A Variable Reluctance Resolver (VRR), also known as a Resolver, is an electromechanical device used for position sensing in various applications. It is a type of rotary electrical transformer that converts mechanical angular position into an electrical signal. Resolvers are known for their robustness, high accuracy, and reliability, making them suitable for harsh environments and demanding industrial applications.
Operation of a Variable Reluctance Resolver:
Construction: A resolver consists of a stator and a rotor. The stator typically contains three evenly spaced windings, each positioned 120 degrees apart. These windings are energized with AC voltages.
Stator Excitation: The AC voltages applied to the stator windings create a magnetic field around them. The frequency of the excitation signal is constant, usually in the range of 400 Hz to 5 kHz.
Rotor Configuration: The rotor is mounted on the shaft whose position needs to be sensed. It is constructed using a ferromagnetic material, and it contains no electrical windings like the stator.
Principle of Variable Reluctance: The basic principle of operation relies on the concept of variable reluctance. Reluctance is the opposition of a material to the magnetic flux passing through it. When the rotor turns, its position relative to the stator windings changes, leading to variations in the magnetic reluctance between the rotor and each stator winding.
Output Voltages: As the rotor rotates, the magnetic coupling between the rotor and stator windings varies. This change in magnetic coupling induces voltage in the stator windings proportionate to the angle of rotation. The amplitude and phase of these induced voltages are directly related to the rotor's angular position relative to the stator windings.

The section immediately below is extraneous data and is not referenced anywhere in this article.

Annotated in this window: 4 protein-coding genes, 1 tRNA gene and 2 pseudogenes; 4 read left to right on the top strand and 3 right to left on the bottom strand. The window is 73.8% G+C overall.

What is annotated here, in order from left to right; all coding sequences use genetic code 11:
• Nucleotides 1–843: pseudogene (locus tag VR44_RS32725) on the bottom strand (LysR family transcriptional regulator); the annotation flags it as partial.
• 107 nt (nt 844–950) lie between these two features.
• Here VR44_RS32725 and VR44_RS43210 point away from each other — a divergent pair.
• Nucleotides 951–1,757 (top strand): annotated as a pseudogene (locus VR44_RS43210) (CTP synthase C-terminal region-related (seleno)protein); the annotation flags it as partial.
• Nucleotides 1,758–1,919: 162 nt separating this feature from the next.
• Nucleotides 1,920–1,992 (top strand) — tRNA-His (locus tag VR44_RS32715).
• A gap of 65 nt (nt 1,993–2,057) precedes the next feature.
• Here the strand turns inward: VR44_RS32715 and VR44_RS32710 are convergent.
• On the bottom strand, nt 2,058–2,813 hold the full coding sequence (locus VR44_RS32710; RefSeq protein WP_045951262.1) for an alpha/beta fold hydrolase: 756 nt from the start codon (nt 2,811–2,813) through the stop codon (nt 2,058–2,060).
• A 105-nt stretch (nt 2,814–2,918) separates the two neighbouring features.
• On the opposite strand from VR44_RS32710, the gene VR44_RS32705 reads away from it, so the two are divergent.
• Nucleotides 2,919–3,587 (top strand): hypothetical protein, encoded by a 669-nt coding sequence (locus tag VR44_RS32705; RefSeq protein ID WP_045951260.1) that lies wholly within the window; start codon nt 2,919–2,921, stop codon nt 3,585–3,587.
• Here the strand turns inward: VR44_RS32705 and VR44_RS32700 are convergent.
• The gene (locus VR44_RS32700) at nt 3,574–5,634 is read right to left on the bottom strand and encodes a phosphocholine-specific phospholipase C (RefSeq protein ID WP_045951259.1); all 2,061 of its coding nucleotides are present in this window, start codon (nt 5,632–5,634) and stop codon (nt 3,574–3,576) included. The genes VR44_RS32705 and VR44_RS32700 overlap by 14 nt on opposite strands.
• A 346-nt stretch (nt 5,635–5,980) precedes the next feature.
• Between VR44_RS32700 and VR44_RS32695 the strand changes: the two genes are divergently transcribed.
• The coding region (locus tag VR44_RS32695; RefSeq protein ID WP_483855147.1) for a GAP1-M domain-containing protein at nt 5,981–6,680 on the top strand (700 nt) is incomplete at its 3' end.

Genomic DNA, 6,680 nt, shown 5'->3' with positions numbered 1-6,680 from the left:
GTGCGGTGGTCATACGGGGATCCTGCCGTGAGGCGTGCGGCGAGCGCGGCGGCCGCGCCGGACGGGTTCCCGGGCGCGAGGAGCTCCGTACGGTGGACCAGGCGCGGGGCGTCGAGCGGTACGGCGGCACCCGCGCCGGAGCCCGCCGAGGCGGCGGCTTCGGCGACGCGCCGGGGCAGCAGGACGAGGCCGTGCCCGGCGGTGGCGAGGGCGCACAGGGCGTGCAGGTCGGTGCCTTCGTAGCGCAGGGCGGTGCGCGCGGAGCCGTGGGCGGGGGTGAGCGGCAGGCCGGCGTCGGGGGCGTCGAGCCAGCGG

Resolver Signal Processing: The induced voltages in the stator windings are typically processed through a resolver-to-digital converter (RDC), which converts the analog signals into digital values. The RDC then uses various algorithms to determine the rotor's exact angular position based on the amplitude and phase relationships of the induced voltages.
Use in Position Sensing:
Variable Reluctance Resolvers find applications in various industries where accurate and rugged position sensing is required. Some common uses include:
Aerospace: Resolvers are used in aircraft and spacecraft for applications such as controlling flight surfaces, determining antenna positions, and managing the orientation of various components.
Industrial Automation: They are employed in robotic systems, machine tools, and automation processes to measure angles and positions accurately.
Automotive: Resolvers can be found in automotive systems, including electric power steering, throttle position sensing, and motor control applications.
Defense and Military: Resolvers are used in military equipment for turret positioning, radar systems, and gun tracking.
Renewable Energy: They can be utilized in wind turbines and solar tracking systems to monitor the position of blades or solar panels.
Navigation and Satellites: Resolvers play a role in satellite systems for antenna pointing, solar array positioning, and satellite dish alignment.
Overall, Variable Reluctance Resolvers offer reliable and accurate position sensing in demanding environments, making them a preferred choice in many critical applications across various industries.